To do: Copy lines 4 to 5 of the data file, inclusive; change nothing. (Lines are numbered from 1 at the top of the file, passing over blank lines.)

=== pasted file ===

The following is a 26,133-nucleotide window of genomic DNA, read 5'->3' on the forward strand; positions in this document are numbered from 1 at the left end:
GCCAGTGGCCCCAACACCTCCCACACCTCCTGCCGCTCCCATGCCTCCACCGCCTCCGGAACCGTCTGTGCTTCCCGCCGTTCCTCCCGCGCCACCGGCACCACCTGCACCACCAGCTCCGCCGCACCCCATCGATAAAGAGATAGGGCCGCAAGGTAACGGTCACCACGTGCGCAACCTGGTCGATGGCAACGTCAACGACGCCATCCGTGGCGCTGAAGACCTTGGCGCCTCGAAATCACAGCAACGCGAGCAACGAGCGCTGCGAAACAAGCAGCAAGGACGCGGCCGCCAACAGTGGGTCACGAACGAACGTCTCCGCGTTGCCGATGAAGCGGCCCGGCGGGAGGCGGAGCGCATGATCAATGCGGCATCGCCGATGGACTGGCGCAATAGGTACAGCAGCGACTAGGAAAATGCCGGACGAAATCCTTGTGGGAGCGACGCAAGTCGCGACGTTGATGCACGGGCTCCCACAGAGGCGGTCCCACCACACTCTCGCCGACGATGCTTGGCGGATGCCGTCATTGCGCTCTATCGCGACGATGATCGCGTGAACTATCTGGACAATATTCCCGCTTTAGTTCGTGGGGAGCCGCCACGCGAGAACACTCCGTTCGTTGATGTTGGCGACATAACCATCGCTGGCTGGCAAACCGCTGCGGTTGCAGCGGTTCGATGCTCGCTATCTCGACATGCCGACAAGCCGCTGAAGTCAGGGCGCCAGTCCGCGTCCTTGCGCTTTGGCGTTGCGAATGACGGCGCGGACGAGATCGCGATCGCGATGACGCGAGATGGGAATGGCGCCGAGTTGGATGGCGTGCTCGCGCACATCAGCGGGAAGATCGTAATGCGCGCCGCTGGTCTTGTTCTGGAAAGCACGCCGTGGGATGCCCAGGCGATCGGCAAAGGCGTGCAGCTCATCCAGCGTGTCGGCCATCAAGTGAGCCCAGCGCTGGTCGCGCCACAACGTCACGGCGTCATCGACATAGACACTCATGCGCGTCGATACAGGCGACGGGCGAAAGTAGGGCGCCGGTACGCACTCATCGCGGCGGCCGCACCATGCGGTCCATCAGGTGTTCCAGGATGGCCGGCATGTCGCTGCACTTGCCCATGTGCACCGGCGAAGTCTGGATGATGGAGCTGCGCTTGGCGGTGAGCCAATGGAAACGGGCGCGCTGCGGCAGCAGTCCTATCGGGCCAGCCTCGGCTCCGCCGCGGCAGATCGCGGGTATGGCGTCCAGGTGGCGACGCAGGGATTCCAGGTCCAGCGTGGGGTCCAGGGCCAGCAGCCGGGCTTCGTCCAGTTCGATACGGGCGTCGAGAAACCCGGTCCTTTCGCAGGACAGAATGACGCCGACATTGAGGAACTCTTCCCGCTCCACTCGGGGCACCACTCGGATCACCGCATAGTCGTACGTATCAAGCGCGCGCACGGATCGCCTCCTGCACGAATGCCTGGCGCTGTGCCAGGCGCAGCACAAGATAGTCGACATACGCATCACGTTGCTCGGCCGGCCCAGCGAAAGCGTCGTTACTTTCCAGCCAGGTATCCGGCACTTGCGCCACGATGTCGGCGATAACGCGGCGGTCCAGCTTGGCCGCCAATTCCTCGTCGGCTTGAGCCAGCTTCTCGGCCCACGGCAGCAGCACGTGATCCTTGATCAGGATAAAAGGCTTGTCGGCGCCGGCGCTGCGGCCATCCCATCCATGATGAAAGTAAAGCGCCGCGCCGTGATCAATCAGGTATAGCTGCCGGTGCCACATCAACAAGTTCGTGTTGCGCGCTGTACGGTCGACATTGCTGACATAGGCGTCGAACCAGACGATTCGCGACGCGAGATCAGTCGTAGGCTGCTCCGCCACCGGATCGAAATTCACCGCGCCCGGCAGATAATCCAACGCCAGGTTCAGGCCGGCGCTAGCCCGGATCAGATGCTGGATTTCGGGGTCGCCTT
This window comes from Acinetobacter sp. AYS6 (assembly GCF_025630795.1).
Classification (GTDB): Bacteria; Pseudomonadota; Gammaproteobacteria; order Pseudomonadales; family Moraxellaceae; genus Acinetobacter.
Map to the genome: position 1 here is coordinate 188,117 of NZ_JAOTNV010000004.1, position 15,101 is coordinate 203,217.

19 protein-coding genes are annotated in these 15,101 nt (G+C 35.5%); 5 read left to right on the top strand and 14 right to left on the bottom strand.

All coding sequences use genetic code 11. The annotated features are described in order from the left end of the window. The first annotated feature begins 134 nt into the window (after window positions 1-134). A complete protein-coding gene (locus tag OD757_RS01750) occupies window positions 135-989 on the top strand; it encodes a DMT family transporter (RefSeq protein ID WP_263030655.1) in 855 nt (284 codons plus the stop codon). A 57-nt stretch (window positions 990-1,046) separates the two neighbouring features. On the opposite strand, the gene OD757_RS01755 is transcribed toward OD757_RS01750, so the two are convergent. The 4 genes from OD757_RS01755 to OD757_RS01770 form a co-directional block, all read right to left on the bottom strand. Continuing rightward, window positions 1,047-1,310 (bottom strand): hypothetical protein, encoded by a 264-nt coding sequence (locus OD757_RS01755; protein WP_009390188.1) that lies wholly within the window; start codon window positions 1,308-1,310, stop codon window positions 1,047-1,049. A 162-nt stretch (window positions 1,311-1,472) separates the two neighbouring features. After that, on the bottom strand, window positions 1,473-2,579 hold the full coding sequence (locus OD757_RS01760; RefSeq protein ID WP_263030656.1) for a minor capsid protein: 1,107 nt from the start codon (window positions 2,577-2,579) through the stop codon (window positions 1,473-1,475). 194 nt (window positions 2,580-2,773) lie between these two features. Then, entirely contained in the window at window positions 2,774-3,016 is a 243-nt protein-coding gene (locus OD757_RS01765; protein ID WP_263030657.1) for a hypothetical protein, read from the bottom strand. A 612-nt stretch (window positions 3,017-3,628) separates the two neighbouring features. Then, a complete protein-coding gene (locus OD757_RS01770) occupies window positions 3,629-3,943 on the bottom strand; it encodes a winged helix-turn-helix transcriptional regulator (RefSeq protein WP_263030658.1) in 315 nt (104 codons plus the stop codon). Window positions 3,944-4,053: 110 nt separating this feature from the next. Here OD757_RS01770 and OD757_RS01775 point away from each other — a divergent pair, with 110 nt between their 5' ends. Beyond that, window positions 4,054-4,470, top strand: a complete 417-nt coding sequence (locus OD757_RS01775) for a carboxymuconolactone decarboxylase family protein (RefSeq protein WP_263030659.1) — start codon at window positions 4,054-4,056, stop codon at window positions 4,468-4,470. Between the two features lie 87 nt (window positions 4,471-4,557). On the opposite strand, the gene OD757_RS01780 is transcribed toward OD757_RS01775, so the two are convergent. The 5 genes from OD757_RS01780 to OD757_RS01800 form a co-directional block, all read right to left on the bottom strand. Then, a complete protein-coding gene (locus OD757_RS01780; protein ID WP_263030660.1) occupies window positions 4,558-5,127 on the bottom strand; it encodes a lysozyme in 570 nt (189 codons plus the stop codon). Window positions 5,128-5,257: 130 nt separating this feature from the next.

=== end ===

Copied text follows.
Classification (GTDB): Bacteria; Pseudomonadota; Gammaproteobacteria; order Pseudomonadales; family Moraxellaceae; genus Acinetobacter.
Map to the genome: position 1 here is coordinate 188,117 of NZ_JAOTNV010000004.1, position 15,101 is coordinate 203,217.